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The night of the Winter Solstice (December 22, 2011) was a gorgeous one for viewing artist James Turrell's new Skyspace exhibit at the John and Mable Ringling Museum of Art, which has just been crowned "Joseph's Coat". A crowd of 1,000 signed up for the big "Solstice Celebration in the Courtyard" party, and were given tickets for timed entry to the 3,000-square-foot celebration of light and sky that's been in the making for over a decade. Members of the "Media" got 15 minutes of exclusive viewing time to meditate in the temple-like structure that is a permanent part of the Searing Wing of the museum, and it was quite an experience.
Sitting on the specially angled, recycled cypress benches in this, the largest Turrell Skyspace, and the only one in Florida, you lean back and stare up at the constantly changing 24 ft. square opening or oculus in the canopy 35 ft. above your head. The Zen-like space around you is made up of columns, each 20 ft. high, with the beginnings of creeping jasmine and fig climbing up to soften the geometry of their bases. Each day (eventually at dawn and dusk), through the use of LED, synchronized with the changing seasons, James Turrell manipulates the viewers' optical responses to the sky as seen through the aperture. A computerized program of changing colored light--and when nature cooperates--rain, fills the emptiness above you so that the open space sometimes appears solid. A drain around the perimeter of the floor is designed to catch precipitation, and Turrell's design will also play with your experience of light and color when there are raindrops present.
Sometimes the canopy above us was dark blue, then orangey-red. Silently reverent, the 20-or-so viewers around me were rapt as they craned their necks to watch the shifting colors, a panoply of deep black to white. We heard a plane pass overhead, but no birds flew into the aperature. I wonder what would happen if one did! According to our guide, the Ringling's PR person Scott Gardiner, the interplay of colors adapts to the moisture content of the sky. The edges of the oculus are defined as "razor sharp" and John LaCivita of the Skyspace's builder Willis A. Smith Construction, has been interviewed about the enormous pains taken to make the canopy conform to the artist's precise specifications.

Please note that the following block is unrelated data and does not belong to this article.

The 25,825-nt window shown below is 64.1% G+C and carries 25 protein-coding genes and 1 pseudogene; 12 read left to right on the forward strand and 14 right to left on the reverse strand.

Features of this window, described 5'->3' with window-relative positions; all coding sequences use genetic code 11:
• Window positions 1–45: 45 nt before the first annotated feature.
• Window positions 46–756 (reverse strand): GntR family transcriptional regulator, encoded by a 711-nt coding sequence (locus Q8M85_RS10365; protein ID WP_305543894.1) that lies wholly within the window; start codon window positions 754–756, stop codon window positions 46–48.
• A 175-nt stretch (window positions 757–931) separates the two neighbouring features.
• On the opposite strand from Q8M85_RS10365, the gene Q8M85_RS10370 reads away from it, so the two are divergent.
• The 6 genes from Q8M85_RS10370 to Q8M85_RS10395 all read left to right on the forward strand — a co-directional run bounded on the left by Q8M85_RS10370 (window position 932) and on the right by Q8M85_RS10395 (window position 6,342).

Turrell himself was said to be on the Ringling campus that night, but we did not meet him. One of 43 Skyspaces throughout 25 countries, this one is the foundation for the Ringling’s Art of Our Time initiative, and was made possible through donations by Peter and Pam Vogt, Dick and Betty Nimtz, Bev Koski and the late Bob Koski.
View Joseph’s Coat, the Skyspace created by James Turrell daily Monday –Wednesday 10-5, Thursday 10-4, Friday – Sunday 10-5 during normal museum hours. The installation is included with museum general admission.
Although the Skyspace is a special experience at any time, if you want to witness the play of light at sunset visit the Ringling beginning January 5th from Thursday – Sunday for only $5 surcharge.
January 5 – March 25, 2012
Every Thursday, Friday, Saturday and Sunday
Non-members $5, Ringling Members Free
Capacity limited to 56 per evening.
Advance reservations recommended, call 941.358.3180